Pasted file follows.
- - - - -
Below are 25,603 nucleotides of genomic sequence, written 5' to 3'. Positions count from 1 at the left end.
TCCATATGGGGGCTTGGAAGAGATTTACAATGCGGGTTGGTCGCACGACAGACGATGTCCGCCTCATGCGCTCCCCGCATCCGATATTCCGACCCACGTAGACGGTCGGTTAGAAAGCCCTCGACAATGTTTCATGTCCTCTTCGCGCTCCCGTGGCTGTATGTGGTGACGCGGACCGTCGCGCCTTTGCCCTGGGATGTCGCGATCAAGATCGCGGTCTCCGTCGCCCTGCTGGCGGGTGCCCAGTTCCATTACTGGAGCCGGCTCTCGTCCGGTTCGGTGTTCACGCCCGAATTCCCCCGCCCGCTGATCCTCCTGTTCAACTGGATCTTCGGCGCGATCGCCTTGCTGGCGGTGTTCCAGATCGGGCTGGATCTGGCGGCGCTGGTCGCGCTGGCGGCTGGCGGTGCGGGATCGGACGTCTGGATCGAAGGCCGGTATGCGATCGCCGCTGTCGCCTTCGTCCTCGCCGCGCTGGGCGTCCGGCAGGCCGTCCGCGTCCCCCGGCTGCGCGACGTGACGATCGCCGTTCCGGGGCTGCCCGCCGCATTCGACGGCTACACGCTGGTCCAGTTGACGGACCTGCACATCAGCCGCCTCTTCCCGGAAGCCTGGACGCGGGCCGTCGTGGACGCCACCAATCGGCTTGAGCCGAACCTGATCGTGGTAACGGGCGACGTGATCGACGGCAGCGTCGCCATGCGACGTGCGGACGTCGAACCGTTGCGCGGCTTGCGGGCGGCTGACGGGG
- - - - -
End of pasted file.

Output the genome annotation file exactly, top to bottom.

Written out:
Below are 25,603 nucleotides of genomic sequence, written 5' to 3'. Positions count from 1 at the left end.
TCCATATGGGGGCTTGGAAGAGATTTACAATGCGGGTTGGTCGCACGACAGACGATGTCCGCCTCATGCGCTCCCCGCATCCGATATTCCGACCCACGTAGACGGTCGGTTAGAAAGCCCTCGACAATGTTTCATGTCCTCTTCGCGCTCCCGTGGCTGTATGTGGTGACGCGGACCGTCGCGCCTTTGCCCTGGGATGTCGCGATCAAGATCGCGGTCTCCGTCGCCCTGCTGGCGGGTGCCCAGTTCCATTACTGGAGCCGGCTCTCGTCCGGTTCGGTGTTCACGCCCGAATTCCCCCGCCCGCTGATCCTCCTGTTCAACTGGATCTTCGGCGCGATCGCCTTGCTGGCGGTGTTCCAGATCGGGCTGGATCTGGCGGCGCTGGTCGCGCTGGCGGCTGGCGGTGCGGGATCGGACGTCTGGATCGAAGGCCGGTATGCGATCGCCGCTGTCGCCTTCGTCCTCGCCGCGCTGGGCGTCCGGCAGGCCGTCCGCGTCCCCCGGCTGCGCGACGTGACGATCGCCGTTCCGGGGCTGCCCGCCGCATTCGACGGCTACACGCTGGTCCAGTTGACGGACCTGCACATCAGCCGCCTCTTCCCGGAAGCCTGGACGCGGGCCGTCGTGGACGCCACCAATCGGCTTGAGCCGAACCTGATCGTGGTAACGGGCGACGTGATCGACGGCAGCGTCGCCATGCGACGTGCGGACGTCGAACCGTTGCGCGGCTTGCGGGCGGCTGACGGGG